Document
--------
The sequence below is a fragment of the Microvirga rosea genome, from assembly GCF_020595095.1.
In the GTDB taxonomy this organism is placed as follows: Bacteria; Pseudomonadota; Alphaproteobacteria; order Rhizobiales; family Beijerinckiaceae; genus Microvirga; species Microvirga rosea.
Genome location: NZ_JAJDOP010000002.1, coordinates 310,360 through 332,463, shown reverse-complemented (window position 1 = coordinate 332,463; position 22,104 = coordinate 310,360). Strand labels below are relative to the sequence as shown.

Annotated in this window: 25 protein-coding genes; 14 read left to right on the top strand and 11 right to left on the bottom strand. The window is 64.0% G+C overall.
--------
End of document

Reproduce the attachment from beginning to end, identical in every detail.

The sequence below is a fragment of the Microvirga rosea genome, from assembly GCF_020595095.1.
In the GTDB taxonomy this organism is placed as follows: Bacteria; Pseudomonadota; Alphaproteobacteria; order Rhizobiales; family Beijerinckiaceae; genus Microvirga; species Microvirga rosea.
Genome location: NZ_JAJDOP010000002.1, coordinates 310,360 through 332,463, shown reverse-complemented (window position 1 = coordinate 332,463; position 22,104 = coordinate 310,360). Strand labels below are relative to the sequence as shown.

Annotated in this window: 25 protein-coding genes; 14 read left to right on the top strand and 11 right to left on the bottom strand. The window is 64.0% G+C overall.